(What do you do when you change companies? What do you advise your clients?)
Whether you are retiring, starting a new job or taking time off, leaving an employer can often be an emotional time. Financial concerns and the need to make some important decisions, such as what to do with your pension, may add to your stress level.
If you have been a member of a pension plan for many years, the benefits that you have earned in the plan could likely be the largest source of income you will receive in retirement. Deciding what to do with this income involves many variables and can be quite confusing. And, once you make a decision, it is often irreversible.
To learn more about the options and how to approach this decision I sat down with Dan Sexsmith, Investment Advisor at RBC Dominion Securities in downtown Toronto. Here are some of the questions I asked him:
Tell me Dan if I have just left my employer, what’s the first thing that is going to happen?
“Prior to or shortly after you have terminated employment, your employer should send you a written summary outlining your company pension plan options. You will be required to select one of the options by a specific deadline and if you don’t act before the deadline, your employer may consider that you have chosen one of the options by default, which may or may not be the best one for you”
And I then added, what options are usually offered?
According to Dan Sexsmith, “there are usually four basic options to select from. Firstly, you can decide to stay in the pension and receive your accrued benefits at retirement age. Secondly, you may opt to purchase an annuity that pays you a set cash flow at a predetermined date in the future. Third, you should have an option to ‘commute’ your pension amount to a locked-in retirement account (LIRA). Once in this account you control how the investments are managed. And lastly, if available, you can request to transfer your pension amount to another employer pension plan and participate in that plan.”
What are some of the reasons that you may decide to keep your retirement funds with the pension?
Dan believes that the number one reason to stay in a pension is the high degree of certainty of what you will get in retirement. The employer takes on all the investment risk and the benefit paid is predetermined and sustainable. This decision may not be so straight forward if the company is under financial strain and pension funding is at risk.
Dan added “The next item that I come across is not a financial factor rather it’s related to benefits coverage such as medical and dental. Some employers continue to offer full benefits if you remain with the pension. This is a benefit that you should not overlook when making the decision to commute your pension. One course of action that eliminates this is if you have a partner that can add you to their benefits plan.”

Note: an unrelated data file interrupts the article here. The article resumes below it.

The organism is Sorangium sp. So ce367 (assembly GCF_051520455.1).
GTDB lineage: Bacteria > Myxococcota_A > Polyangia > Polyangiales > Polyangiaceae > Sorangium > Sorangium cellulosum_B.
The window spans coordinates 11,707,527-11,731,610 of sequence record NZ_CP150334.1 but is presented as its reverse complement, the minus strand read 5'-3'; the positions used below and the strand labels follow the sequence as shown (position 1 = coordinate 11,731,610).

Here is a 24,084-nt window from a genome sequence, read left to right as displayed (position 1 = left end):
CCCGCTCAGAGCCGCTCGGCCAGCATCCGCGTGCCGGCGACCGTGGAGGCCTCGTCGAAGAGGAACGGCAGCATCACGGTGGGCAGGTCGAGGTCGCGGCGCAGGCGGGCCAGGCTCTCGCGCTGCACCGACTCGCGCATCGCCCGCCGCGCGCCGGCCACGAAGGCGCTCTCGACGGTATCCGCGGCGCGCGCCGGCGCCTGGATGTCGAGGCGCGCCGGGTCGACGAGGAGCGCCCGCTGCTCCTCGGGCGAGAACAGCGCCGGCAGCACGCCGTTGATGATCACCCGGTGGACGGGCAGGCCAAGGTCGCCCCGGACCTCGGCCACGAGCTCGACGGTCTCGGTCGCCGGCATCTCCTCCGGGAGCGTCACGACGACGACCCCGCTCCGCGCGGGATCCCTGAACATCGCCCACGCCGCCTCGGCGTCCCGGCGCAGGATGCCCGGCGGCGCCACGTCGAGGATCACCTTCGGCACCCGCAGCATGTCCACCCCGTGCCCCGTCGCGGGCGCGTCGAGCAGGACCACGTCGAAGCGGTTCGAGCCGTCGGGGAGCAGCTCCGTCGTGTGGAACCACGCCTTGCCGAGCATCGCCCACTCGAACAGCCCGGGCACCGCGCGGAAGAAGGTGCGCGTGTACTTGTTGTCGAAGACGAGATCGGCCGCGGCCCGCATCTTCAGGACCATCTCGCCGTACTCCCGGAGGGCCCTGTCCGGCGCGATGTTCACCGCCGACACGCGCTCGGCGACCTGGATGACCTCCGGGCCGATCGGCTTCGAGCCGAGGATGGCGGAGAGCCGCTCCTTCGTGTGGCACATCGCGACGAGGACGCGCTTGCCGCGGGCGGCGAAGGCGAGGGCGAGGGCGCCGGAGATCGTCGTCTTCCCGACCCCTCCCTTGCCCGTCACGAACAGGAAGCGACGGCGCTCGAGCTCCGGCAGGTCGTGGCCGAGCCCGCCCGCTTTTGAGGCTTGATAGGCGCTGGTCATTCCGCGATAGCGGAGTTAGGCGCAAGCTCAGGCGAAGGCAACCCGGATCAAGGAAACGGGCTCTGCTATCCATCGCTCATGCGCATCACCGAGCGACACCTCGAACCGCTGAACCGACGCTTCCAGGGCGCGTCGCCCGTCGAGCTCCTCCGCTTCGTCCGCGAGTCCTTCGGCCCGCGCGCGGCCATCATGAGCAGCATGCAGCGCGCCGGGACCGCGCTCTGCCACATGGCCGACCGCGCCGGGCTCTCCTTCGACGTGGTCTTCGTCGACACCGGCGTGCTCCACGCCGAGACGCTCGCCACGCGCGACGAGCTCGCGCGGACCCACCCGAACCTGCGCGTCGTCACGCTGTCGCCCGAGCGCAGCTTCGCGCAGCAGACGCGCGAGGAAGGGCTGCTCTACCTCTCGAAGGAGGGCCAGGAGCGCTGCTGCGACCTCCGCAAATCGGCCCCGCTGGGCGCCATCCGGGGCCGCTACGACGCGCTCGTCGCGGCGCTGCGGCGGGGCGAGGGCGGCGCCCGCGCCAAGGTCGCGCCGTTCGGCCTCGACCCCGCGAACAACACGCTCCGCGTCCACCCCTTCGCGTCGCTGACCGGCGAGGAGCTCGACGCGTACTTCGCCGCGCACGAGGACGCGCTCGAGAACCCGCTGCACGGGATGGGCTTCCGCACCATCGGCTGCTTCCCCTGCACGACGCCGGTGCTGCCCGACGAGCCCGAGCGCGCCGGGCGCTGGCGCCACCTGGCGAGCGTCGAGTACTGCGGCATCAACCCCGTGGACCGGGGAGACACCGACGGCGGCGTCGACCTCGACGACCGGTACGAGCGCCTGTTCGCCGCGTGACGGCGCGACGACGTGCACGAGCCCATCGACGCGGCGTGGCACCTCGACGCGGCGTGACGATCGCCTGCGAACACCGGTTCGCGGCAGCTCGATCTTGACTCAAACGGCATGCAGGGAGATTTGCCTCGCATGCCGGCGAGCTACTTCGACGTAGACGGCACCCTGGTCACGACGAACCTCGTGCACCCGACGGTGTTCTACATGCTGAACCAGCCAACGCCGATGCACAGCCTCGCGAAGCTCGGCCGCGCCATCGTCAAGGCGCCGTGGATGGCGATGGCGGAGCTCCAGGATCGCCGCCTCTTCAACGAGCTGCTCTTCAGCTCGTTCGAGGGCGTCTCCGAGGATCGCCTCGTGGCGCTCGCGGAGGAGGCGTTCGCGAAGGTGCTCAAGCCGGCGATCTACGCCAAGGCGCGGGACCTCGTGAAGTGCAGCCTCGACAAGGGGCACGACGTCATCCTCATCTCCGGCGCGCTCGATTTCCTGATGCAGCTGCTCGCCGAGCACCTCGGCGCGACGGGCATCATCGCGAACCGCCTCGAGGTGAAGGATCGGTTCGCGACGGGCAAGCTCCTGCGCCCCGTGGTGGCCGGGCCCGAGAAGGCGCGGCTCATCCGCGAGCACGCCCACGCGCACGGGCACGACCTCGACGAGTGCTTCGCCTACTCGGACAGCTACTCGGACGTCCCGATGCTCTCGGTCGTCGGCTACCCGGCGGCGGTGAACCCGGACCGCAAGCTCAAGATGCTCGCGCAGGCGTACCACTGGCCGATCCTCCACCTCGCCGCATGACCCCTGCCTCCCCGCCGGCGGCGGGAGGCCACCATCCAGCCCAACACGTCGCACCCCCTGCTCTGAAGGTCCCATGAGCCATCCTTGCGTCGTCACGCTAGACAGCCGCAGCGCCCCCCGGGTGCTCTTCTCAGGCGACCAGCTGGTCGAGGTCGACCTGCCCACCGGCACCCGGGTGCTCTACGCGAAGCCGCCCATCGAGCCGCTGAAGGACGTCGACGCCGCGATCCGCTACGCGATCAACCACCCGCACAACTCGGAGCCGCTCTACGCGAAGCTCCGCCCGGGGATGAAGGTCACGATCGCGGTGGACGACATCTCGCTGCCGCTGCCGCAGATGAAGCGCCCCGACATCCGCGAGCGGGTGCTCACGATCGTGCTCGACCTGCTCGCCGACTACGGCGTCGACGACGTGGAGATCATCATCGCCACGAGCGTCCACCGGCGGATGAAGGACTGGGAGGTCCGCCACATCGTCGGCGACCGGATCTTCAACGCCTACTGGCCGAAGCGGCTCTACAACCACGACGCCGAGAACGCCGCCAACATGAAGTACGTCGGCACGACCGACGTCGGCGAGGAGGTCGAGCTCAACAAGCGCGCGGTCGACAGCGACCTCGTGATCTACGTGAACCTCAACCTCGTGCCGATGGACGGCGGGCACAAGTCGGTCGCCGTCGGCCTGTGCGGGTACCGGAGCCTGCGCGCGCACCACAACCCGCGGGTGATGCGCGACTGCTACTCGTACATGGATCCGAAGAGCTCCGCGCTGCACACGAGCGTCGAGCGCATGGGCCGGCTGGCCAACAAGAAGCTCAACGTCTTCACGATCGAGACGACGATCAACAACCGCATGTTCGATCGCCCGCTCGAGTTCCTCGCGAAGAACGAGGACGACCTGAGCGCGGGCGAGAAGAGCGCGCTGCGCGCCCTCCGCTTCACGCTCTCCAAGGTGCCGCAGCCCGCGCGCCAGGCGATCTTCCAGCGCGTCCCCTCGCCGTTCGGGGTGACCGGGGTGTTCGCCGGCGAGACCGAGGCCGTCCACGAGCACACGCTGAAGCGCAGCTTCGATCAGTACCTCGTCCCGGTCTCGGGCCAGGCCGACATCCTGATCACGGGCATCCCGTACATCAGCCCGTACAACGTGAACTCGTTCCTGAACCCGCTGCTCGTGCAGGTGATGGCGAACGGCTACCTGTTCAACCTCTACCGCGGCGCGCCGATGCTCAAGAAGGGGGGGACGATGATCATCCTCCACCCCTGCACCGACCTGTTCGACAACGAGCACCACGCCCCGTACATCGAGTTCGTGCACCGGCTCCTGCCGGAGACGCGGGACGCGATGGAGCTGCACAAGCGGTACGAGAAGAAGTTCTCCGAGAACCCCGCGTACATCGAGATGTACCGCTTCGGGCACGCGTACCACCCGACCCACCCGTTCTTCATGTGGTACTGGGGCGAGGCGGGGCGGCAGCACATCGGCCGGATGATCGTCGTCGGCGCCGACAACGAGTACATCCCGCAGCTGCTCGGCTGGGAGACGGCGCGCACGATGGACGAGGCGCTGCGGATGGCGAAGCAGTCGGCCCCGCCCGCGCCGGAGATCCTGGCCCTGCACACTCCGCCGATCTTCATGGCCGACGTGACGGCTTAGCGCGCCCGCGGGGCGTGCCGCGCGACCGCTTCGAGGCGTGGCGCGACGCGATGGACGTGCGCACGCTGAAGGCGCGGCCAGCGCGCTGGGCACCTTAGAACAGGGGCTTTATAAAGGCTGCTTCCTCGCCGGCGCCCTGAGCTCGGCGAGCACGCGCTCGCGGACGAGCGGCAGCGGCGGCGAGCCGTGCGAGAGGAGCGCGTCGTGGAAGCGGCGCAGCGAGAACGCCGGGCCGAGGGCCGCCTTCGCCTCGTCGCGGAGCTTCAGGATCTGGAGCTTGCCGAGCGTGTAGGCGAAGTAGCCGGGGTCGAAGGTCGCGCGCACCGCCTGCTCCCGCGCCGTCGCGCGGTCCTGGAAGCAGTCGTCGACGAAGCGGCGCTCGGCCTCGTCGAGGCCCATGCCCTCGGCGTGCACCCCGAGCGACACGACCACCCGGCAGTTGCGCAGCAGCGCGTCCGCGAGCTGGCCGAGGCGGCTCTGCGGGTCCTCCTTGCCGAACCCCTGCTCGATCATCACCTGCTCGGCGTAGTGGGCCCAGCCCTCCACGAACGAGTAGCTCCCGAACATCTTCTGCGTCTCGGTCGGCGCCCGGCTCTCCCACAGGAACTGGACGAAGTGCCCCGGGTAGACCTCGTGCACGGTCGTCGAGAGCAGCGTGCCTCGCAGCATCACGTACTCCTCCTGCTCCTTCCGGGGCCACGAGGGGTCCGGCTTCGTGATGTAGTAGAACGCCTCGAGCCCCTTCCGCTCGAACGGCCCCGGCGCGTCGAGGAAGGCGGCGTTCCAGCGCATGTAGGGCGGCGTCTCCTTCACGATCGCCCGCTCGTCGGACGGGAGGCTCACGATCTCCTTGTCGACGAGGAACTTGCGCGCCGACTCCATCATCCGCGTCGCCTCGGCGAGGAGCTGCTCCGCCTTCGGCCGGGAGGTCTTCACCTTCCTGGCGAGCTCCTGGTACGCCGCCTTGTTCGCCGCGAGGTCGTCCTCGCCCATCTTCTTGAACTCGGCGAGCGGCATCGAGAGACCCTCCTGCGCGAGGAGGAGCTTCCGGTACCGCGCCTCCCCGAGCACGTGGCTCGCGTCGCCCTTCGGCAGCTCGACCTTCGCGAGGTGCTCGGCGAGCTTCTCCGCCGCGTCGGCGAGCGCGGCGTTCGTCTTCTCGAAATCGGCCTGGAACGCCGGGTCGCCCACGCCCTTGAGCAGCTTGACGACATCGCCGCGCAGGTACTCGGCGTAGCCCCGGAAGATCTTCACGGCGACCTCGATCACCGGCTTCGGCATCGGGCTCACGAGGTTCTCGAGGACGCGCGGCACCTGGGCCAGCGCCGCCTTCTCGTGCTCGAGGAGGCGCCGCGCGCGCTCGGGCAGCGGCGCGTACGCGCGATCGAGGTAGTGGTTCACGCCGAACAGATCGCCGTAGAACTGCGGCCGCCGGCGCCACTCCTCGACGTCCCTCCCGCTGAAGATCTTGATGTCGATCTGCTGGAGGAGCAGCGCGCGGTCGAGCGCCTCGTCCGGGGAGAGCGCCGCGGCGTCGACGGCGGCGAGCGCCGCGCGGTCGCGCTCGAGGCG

What are some of the reasons that you may decide to commute your retirement funds to a LIRA?
Dan said, “Getting control is the biggest motivator. When you are in your retirement years you have greater control of how you use your savings. This is further enhanced when you consider special ‘unlocking provisions’ that allow you to roll funds from your LIRA to your regular RSP account. Again this means more control.
Lump sum withdrawals are not possible when in a defined benefit pension plan but in a LIRA it is (within certain limits). On the other hand you can decide to take less in a given period to manage around government benefits that have claw backs such as Old Age Security.
Considering your family and their dependency on your income is another big area to assess. If you pass away prematurely the benefits paid from your pension will be cut by up to 40% for your surviving partner. With a LIRA you are able to roll the funds into the surviving partner’s RRSP with no tax consequences.
This last item I would note is that if you do decide to move your funds to a LIRA you take on the risk of running out of money in retirement. To partly address this you can allocate some funds to specialty insurance products that offer income for life. It’s like buying a mini-pension that creates a minimum floor on your retirement income.”
Lastly I asked Dan, what is your advice for approaching this decision?
He explained that the first step is to get an advisor involved that has access to pension calculation tools and explore the scenarios. The decision involves many complex variables and the details can be overwhelming without the proper tools. Looking at scenarios and understanding the risks of each decision will be the best way to make your decision.
Dealing with pension decisions has long-term implications. Get a professional involved and assess your options. Can you afford to not to?
** This information is not investment advice and should be used only in conjunction with a discussion with your Investment Advisor. Dan Sexsmith is an Investment Advisor with RBC Dominion Securities Inc. Member-Canadian Investor Protection Fund. www.dansexsmith.com
By: Mark Borkowski is president of Toronto based Mercantile Mergers & Acquisitions Corporation. Mercantile specializes in the sale of mid market companies sold to strategic or private equity buyers. email@example.com or www.mercantilemergersacquisitions.com